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Top three ways to manage inheritance tax

If you think you those who inherit your estate will have to pay Inheritance Tax, here are three things you can do to reduce the final bill.

1) 'Gift' it to your spouse or other member of your family

The rules are a bit different depending whether you choose to gift parts or all of your estate to your direct spouse or civil partner versus another member of your family. If you’re married or in a civil partnership, you can give anything you own to your spouse or civil partner - so your estate won’t have to pay Inheritance Tax on what the gift’s worth (although there are different rules if your spouse or civil partner’s permanent home is outside the UK).

If you give something to a family member who is not your spouse or civil partner, so that you no longer get any benefit from it, the value of the gift will still be included in your estate for Inheritance Tax – but only for seven years. So, if you live for the seven years or more, it won't be counted as part of your estate when you die.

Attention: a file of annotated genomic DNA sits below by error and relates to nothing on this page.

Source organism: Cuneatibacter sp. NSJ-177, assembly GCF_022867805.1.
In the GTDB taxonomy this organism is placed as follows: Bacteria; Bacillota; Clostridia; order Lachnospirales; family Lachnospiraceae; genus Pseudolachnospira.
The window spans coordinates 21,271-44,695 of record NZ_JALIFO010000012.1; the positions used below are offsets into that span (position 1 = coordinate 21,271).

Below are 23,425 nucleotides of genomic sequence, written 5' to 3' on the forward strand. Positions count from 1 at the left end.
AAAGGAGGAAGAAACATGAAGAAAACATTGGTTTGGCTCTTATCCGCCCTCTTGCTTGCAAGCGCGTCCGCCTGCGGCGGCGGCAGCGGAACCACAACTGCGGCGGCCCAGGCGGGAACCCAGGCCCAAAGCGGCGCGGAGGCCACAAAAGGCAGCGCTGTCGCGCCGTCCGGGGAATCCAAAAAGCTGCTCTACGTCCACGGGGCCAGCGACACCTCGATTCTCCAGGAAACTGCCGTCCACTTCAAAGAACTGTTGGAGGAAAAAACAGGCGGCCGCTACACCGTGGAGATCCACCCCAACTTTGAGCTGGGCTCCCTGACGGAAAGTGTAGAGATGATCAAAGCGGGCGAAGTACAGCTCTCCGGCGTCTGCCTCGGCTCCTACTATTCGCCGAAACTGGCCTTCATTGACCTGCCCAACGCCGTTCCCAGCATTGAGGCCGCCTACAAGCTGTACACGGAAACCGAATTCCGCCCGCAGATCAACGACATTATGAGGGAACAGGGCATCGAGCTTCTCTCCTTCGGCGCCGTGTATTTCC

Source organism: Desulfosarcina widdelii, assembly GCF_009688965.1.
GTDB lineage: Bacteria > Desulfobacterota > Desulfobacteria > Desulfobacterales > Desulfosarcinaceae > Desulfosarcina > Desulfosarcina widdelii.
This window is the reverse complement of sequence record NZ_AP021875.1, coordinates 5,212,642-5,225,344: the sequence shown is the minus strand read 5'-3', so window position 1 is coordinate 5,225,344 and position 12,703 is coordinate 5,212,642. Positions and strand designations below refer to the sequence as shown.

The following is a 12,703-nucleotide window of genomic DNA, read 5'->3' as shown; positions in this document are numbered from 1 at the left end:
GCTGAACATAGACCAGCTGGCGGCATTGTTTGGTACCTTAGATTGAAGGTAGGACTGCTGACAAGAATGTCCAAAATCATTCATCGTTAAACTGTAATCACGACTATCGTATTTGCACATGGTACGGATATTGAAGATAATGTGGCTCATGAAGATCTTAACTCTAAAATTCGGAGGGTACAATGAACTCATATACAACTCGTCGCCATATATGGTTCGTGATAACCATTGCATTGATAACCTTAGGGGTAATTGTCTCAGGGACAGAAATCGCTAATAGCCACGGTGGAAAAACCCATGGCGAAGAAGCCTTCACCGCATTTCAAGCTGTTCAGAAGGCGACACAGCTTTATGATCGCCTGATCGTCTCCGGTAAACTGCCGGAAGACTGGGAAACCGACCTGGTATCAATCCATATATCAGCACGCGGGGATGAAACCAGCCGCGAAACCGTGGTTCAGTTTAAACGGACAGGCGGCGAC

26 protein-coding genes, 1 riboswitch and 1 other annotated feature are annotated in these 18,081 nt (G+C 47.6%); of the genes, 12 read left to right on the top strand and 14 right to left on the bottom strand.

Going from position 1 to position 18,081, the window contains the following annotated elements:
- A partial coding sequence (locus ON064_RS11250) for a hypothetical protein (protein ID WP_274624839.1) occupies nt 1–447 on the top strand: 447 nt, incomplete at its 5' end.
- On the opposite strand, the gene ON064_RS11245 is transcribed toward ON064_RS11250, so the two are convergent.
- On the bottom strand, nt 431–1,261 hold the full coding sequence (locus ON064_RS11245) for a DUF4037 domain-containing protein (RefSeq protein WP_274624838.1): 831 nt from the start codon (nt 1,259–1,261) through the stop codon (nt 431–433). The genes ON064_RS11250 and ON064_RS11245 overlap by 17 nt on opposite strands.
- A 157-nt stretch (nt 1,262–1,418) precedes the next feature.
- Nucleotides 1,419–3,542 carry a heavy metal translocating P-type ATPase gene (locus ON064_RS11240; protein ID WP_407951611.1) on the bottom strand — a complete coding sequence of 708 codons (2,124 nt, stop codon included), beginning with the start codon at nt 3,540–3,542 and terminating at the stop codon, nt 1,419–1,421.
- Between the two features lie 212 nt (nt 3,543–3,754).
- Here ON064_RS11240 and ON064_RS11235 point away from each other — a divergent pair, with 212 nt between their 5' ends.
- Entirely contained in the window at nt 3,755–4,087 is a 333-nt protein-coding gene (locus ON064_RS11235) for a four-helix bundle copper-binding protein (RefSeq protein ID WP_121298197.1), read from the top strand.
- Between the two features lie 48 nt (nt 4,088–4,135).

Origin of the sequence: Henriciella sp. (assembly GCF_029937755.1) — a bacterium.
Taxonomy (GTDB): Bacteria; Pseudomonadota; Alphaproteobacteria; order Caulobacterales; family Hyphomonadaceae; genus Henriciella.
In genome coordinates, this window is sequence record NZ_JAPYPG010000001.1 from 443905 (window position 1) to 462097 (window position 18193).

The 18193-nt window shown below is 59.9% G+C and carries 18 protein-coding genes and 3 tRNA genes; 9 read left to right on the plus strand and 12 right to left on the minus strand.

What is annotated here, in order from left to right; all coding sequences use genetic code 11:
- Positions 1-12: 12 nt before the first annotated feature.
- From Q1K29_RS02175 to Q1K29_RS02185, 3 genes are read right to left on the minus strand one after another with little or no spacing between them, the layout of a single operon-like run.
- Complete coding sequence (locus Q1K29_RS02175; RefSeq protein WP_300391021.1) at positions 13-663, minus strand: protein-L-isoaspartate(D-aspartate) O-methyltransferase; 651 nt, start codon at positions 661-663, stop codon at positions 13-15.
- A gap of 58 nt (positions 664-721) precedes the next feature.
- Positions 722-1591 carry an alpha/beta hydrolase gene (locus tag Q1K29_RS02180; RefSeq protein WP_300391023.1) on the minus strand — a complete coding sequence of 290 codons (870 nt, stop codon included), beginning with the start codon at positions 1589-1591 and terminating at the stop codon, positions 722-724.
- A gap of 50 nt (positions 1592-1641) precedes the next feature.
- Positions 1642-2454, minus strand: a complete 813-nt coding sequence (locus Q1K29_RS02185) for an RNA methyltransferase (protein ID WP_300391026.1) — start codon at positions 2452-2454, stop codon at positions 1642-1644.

You can give away limited amounts every year and not have to pay Inheritance Tax.

2) Put something into a trust

If you put some of your estate into a trust (which you, your spouse and none of your children under 18 years can benefit from), they are not necessarily going to be subject to Inheritance Tax. So, for example, you could set up a trust to pay for your grandchildren's education or support a family member with a disability. The rules around trusts are complicated so you must take advice from an expert because some types of trust might have to pay Inheritance Tax themselves.

3) Leave something to charity

Anything you leave to charity is free of Inheritance Tax so it can be a useful way of reducing your Inheritance Tax bill, while benefiting a good cause. However, an added incentive is that if you leave at least 10 per cent of your estate to charity, it will cut how much Inheritance Tax is due on the rest. The taxman will only be able to claim 36 per cent rather than 40 per cent. It can mean that family and friends will receive more than they would do otherwise – and charities also benefit.

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